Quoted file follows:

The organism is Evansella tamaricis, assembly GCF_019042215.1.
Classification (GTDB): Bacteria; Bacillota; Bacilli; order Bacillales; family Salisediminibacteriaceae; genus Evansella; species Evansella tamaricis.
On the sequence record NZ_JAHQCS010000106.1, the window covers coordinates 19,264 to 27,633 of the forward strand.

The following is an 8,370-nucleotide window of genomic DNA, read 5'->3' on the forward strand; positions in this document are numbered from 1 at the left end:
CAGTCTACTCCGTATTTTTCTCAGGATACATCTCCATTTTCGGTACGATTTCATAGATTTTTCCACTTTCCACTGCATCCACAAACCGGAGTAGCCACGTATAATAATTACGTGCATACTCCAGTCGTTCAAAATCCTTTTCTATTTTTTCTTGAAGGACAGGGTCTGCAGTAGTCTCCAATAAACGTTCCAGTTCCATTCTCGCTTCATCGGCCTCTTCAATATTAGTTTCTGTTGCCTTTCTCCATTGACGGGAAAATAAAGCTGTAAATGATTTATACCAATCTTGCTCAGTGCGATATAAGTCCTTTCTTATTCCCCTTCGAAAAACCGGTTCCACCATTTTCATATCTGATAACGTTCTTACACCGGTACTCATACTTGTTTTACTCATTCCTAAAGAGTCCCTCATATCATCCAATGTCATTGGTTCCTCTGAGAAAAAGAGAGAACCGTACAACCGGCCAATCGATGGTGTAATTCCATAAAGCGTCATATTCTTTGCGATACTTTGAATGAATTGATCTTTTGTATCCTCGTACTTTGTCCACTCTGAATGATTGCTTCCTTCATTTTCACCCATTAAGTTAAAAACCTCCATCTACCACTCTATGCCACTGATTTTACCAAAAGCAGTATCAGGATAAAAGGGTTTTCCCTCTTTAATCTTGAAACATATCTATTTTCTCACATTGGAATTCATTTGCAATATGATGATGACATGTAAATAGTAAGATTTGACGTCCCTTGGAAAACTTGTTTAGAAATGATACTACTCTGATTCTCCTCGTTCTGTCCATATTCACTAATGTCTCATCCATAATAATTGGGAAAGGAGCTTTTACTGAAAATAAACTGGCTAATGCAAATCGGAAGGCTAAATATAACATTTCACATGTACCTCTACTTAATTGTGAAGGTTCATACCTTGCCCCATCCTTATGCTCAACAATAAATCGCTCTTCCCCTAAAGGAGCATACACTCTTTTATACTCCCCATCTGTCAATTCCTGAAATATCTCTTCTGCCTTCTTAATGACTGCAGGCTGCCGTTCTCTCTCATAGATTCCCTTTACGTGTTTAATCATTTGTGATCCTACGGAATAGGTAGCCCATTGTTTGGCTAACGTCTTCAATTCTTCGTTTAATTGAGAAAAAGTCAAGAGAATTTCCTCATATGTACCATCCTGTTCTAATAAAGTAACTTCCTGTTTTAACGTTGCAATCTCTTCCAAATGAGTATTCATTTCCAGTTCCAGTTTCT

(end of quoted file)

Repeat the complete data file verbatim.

The organism is Evansella tamaricis, assembly GCF_019042215.1.
Classification (GTDB): Bacteria; Bacillota; Bacilli; order Bacillales; family Salisediminibacteriaceae; genus Evansella; species Evansella tamaricis.
On the sequence record NZ_JAHQCS010000106.1, the window covers coordinates 19,264 to 27,633 of the forward strand.

The following is an 8,370-nucleotide window of genomic DNA, read 5'->3' on the forward strand; positions in this document are numbered from 1 at the left end:
CAGTCTACTCCGTATTTTTCTCAGGATACATCTCCATTTTCGGTACGATTTCATAGATTTTTCCACTTTCCACTGCATCCACAAACCGGAGTAGCCACGTATAATAATTACGTGCATACTCCAGTCGTTCAAAATCCTTTTCTATTTTTTCTTGAAGGACAGGGTCTGCAGTAGTCTCCAATAAACGTTCCAGTTCCATTCTCGCTTCATCGGCCTCTTCAATATTAGTTTCTGTTGCCTTTCTCCATTGACGGGAAAATAAAGCTGTAAATGATTTATACCAATCTTGCTCAGTGCGATATAAGTCCTTTCTTATTCCCCTTCGAAAAACCGGTTCCACCATTTTCATATCTGATAACGTTCTTACACCGGTACTCATACTTGTTTTACTCATTCCTAAAGAGTCCCTCATATCATCCAATGTCATTGGTTCCTCTGAGAAAAAGAGAGAACCGTACAACCGGCCAATCGATGGTGTAATTCCATAAAGCGTCATATTCTTTGCGATACTTTGAATGAATTGATCTTTTGTATCCTCGTACTTTGTCCACTCTGAATGATTGCTTCCTTCATTTTCACCCATTAAGTTAAAAACCTCCATCTACCACTCTATGCCACTGATTTTACCAAAAGCAGTATCAGGATAAAAGGGTTTTCCCTCTTTAATCTTGAAACATATCTATTTTCTCACATTGGAATTCATTTGCAATATGATGATGACATGTAAATAGTAAGATTTGACGTCCCTTGGAAAACTTGTTTAGAAATGATACTACTCTGATTCTCCTCGTTCTGTCCATATTCACTAATGTCTCATCCATAATAATTGGGAAAGGAGCTTTTACTGAAAATAAACTGGCTAATGCAAATCGGAAGGCTAAATATAACATTTCACATGTACCTCTACTTAATTGTGAAGGTTCATACCTTGCCCCATCCTTATGCTCAACAATAAATCGCTCTTCCCCTAAAGGAGCATACACTCTTTTATACTCCCCATCTGTCAATTCCTGAAATATCTCTTCTGCCTTCTTAATGACTGCAGGCTGCCGTTCTCTCTCATAGATTCCCTTTACGTGTTTAATCATTTGTGATCCTACGGAATAGGTAGCCCATTGTTTGGCTAACGTCTTCAATTCTTCGTTTAATTGAGAAAAAGTCAAGAGAATTTCCTCATATGTACCATCCTGTTCTAATAAAGTAACTTCCTGTTTTAACGTTGCAATCTCTTCCAAATGAGTATTCATTTCCAGTTCCAGTTTCT